Undergraduate and graduate research and hands-on engagement opportunities play a significant role in what makes UNI shine bright.

In the College of Social and Behavioral Sciences, we are extremely proud of the students who present during our annual INSPIRE Student Research & Engagement Conference.

The conference has been around for a significant amount of time, but through recent years has grown to be more inclusive of students from all programs. As the name implies, it also now highlights, along with research projects, experiential opportunities such as internships and practicums, volunteering, club activities and more.

Despite the multiple challenges students faced, this year’s conference was as robust as ever, featuring majors from across multiple colleges, including our very first creative group performance from the UNI Orchesis Dance Company. This was, in part, thanks to a new partnership with the Graduate College, who merged their annual conference to make one dynamic experience to showcase students’ work.

As with many 2020-21 activities, the conference was held virtually, which allowed the opportunity to share across a wider audience.

Read on for highlights from just a few of our many talented students. All projects are available to review online at inspire.uni.edu.

Lessons from death & dying

Research and relationships help grad prepare for law school

Bekah BassSpring 2021 graduate Bekah Bass focused her senior thesis on a topic not often looked at by undergraduates — studying the differences in death attitudes across various demographics.

“I've always been interested in reading and learning about [death],” said Bass. “And I noticed there isn’t a ton of research on death attitudes, especially across different demographic groups.”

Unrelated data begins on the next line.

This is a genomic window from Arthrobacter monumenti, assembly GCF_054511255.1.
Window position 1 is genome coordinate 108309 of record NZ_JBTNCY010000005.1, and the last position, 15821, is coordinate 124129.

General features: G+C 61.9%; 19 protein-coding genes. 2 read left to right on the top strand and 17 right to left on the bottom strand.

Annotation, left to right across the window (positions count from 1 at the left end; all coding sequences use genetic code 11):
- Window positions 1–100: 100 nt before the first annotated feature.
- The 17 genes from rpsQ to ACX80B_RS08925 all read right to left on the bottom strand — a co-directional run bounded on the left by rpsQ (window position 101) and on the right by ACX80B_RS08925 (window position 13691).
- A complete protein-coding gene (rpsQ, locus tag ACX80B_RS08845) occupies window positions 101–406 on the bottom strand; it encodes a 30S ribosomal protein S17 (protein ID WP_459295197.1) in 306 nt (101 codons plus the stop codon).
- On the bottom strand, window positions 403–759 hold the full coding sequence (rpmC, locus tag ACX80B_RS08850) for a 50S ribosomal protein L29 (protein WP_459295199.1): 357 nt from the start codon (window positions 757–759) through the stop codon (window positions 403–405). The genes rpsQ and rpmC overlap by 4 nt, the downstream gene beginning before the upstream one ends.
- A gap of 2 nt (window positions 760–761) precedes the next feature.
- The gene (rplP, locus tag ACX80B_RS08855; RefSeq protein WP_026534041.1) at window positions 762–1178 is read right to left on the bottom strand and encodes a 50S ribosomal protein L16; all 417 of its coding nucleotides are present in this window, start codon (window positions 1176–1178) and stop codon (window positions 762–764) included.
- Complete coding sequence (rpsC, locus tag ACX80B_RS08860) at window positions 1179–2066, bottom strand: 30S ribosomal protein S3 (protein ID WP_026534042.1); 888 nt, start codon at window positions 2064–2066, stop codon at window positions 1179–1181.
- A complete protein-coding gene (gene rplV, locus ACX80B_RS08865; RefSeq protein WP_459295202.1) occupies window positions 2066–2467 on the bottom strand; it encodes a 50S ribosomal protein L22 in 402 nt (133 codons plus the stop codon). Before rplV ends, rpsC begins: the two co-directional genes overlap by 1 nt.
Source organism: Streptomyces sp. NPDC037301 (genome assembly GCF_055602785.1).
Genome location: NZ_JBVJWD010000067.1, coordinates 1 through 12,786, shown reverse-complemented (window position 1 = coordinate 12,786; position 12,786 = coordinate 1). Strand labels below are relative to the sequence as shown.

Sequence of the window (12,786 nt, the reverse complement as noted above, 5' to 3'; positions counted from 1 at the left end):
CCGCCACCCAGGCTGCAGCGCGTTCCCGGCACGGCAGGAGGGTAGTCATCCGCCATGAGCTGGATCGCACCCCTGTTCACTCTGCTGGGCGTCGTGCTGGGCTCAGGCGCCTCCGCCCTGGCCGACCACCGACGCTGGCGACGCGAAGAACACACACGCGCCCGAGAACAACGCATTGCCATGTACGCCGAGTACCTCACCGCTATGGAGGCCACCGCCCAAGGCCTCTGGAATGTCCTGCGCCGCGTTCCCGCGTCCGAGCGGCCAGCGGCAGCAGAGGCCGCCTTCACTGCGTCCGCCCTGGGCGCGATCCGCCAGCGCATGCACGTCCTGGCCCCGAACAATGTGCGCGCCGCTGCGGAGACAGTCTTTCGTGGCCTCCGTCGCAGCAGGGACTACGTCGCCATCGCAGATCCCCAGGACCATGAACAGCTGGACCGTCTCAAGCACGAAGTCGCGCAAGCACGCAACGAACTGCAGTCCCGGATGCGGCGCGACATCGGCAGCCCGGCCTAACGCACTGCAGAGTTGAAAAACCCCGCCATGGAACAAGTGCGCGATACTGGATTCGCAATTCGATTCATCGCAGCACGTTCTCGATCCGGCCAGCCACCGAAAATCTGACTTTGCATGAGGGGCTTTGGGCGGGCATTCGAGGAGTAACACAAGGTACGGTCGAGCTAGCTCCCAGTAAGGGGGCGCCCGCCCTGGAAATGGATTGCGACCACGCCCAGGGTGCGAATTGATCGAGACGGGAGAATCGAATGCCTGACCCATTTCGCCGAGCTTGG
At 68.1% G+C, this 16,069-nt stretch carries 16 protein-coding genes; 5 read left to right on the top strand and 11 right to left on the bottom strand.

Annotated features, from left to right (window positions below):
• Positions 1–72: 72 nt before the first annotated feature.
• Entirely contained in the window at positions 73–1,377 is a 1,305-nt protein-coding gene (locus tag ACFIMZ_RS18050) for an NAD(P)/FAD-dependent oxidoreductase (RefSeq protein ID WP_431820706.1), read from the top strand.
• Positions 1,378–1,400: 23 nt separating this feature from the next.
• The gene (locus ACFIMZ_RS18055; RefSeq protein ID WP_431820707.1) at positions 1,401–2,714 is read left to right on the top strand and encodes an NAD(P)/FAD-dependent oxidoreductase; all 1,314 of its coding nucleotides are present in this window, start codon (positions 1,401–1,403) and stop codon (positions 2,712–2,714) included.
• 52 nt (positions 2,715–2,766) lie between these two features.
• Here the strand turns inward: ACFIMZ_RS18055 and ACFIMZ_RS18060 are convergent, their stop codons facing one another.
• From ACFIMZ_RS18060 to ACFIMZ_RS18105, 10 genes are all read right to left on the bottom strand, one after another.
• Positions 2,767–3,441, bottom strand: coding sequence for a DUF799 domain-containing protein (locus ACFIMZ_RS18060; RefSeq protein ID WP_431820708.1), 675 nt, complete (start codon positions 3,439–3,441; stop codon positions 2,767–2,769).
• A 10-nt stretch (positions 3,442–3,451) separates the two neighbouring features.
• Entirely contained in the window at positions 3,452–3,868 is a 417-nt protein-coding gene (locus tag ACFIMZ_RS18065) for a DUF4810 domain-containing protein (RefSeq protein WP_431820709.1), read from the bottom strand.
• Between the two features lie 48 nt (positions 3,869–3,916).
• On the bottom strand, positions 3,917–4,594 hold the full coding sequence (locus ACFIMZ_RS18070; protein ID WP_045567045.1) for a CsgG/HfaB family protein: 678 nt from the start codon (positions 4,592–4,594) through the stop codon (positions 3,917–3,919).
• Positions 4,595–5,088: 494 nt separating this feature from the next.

Her research looked specifically at how age, gender, religion, income and education affected a person’s beliefs and attitudes about death and dying.

Her findings found that, similar to previous research, women showed significantly higher levels of fear of death than men. As people age, their negative death attitude scores decline, while all types of acceptance increase. And those who are religious (primarily Christian in her sample) had higher levels of acceptance than non-religious individuals.

The notion of looking at income and education came from her data sets, which showed interesting correlations between death acceptance of those with advanced degrees and higher salaries.

This finding particularly interested Bass, as one of the many things that intrigued her about the study of death are the social justice aspects people don't always think about. “This was my opportunity to dive into that … a really niche area of social justice … and add something to the conversation,” said Bass. “And so, I think it also kind of helped reinforce for me that you can work towards justice and equality, and all these positive things to better society, in a lot of different ways.”

Bass doesn’t know if she’ll continue to study death, as she looks forward to studying law at George Washington University in Washington, D.C. this fall. But she does know that the foundational experience of diving into research will certainly help, and that being able to look at different kinds of social realities will only be of benefit for her future career.